Anastasia is a young widow with two teenage sons. After her husband’s death, she found herself with her communist mother-in-law as an unwelcome permanent houseguest. Her mother-in-law arrived with her French bulldog Manifesto (named for the communist treatise.) Anastasia’s much-married mother also camps out at Casa Pollack when she’s between husbands. She’s the former social secretary of the Daughters of the American Revolution and claims to descend from Russian nobility. Catherine the Great, her white Persian, accompanies her on her extended visits. She and Anastasia’s mother-in-law are forced to share a bedroom. They get along as well as their pets get along—which is to say, they fight like cats and dogs. Rounding out the menagerie is Ralph, the African Grey parrot Anastasia inherited from her great-aunt, a Shakespearean scholar. Ralph is one very talented bird. After spending decades in his mistress’s classroom, he has an uncanny knack for squawking situation-appropriate quotes from the Bard. The three pets show up in each book.

What are you reading now?

I have very eclectic taste in fiction, alternating between genre fiction and literary fiction. Right now I’m reading March by Geraldine Brooks. It’s the story of the father in Little Women during the time he goes off to serve in the Civil War.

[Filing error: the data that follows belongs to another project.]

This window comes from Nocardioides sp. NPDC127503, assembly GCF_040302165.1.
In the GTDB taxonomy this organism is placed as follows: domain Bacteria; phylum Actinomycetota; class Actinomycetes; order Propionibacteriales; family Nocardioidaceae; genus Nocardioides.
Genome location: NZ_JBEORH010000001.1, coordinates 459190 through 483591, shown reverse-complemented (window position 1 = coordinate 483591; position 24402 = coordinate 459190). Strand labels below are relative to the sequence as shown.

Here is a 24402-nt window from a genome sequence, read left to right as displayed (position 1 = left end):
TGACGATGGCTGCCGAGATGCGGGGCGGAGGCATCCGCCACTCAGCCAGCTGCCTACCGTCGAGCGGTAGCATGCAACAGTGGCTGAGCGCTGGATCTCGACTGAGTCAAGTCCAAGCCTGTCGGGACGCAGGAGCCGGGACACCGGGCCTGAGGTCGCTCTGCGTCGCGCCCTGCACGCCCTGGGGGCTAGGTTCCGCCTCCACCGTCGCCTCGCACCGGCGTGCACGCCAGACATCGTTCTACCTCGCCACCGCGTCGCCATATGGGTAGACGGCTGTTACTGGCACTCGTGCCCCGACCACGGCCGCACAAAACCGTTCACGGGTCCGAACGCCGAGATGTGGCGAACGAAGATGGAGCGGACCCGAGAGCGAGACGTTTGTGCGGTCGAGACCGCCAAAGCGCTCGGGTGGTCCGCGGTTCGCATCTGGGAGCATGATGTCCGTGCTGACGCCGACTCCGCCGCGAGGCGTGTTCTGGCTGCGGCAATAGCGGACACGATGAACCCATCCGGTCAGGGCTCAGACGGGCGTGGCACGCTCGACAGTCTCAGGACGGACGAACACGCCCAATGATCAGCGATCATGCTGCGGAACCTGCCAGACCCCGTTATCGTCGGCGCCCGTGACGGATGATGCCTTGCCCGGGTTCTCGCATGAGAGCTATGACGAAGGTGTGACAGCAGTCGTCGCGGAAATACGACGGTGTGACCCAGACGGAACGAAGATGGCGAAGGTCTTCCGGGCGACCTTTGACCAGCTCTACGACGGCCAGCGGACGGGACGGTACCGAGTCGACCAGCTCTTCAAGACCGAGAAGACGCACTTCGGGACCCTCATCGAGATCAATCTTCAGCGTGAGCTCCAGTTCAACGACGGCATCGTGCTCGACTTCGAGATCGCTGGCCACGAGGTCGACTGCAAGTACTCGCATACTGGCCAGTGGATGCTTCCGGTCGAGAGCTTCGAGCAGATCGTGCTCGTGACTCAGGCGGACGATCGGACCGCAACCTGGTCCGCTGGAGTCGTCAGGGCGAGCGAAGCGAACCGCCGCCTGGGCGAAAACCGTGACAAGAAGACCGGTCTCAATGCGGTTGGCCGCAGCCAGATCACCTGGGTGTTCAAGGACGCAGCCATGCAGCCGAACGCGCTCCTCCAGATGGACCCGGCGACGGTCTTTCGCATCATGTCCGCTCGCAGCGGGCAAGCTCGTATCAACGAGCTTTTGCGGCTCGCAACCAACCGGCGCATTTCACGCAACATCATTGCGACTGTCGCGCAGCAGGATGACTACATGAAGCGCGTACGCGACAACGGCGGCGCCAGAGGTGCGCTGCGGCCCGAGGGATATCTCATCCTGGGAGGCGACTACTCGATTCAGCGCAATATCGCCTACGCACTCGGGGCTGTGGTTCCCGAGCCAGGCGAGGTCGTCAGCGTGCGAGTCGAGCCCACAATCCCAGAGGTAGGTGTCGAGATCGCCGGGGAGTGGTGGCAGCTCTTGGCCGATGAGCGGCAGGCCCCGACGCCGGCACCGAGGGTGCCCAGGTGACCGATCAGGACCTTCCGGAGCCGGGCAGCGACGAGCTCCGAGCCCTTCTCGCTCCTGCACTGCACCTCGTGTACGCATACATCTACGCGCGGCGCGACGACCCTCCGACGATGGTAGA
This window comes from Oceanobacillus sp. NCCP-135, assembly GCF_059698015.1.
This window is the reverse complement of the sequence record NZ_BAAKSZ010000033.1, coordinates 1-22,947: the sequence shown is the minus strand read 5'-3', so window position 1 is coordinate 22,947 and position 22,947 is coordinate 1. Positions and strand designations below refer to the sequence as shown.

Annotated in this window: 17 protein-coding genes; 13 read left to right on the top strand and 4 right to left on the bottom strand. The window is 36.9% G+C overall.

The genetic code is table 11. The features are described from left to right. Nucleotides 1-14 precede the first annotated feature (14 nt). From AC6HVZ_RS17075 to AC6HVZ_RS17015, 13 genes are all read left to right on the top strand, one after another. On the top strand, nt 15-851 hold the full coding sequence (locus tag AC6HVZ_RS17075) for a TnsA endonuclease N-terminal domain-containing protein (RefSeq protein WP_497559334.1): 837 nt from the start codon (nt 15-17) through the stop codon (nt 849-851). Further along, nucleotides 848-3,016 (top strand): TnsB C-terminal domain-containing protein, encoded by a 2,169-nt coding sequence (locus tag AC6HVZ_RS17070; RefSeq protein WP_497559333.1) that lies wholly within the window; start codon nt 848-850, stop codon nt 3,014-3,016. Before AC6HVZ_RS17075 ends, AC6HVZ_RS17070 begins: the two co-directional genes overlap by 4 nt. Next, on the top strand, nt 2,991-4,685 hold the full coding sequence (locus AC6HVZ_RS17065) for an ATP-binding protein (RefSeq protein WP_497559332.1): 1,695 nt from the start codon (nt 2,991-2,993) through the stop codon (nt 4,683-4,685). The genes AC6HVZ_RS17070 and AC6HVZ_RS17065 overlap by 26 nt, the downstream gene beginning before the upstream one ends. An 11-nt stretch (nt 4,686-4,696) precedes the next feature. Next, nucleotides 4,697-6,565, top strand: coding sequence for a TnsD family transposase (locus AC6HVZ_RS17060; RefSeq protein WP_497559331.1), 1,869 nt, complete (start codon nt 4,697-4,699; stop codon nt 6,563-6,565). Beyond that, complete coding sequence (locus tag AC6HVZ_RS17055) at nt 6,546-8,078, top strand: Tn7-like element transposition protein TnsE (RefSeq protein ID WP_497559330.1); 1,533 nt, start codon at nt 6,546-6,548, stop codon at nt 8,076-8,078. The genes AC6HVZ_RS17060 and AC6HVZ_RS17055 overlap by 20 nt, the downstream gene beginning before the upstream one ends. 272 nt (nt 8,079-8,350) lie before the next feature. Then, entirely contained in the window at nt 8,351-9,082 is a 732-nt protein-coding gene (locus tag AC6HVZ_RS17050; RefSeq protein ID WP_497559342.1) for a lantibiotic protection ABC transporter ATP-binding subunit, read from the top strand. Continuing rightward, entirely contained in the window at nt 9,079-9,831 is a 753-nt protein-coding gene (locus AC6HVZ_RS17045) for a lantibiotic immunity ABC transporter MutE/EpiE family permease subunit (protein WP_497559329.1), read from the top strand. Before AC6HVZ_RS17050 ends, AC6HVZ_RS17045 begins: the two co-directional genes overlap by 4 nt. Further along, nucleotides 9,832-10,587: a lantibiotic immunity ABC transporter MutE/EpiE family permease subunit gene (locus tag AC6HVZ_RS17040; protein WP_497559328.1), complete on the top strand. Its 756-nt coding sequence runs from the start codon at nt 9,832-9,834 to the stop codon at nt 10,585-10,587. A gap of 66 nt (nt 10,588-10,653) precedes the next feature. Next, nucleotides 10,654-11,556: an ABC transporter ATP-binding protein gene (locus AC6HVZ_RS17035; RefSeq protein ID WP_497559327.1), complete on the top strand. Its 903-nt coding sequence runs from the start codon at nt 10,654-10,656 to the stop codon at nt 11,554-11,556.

What writing projects are you currently working on?

Since Scrapbook of Murder, the sixth book in the Anastasia Pollack Crafting Mysteries, was recently published, I’ve been spending most of my time writing guest blogs and answering interview questions to promote the book. I also write another mystery series, The Empty Nest Mysteries, which currently has two books. So I might write one of those next before I write another story about Anastasia. My muse always has the final say.

Who is your favorite author and why?

There’s no way I could narrow this down to one author, but when I need a good laugh, my go-to author is Janet Evanovich and her Stephanie Plum series.

Did you have childhood pets? If so, tell us about them.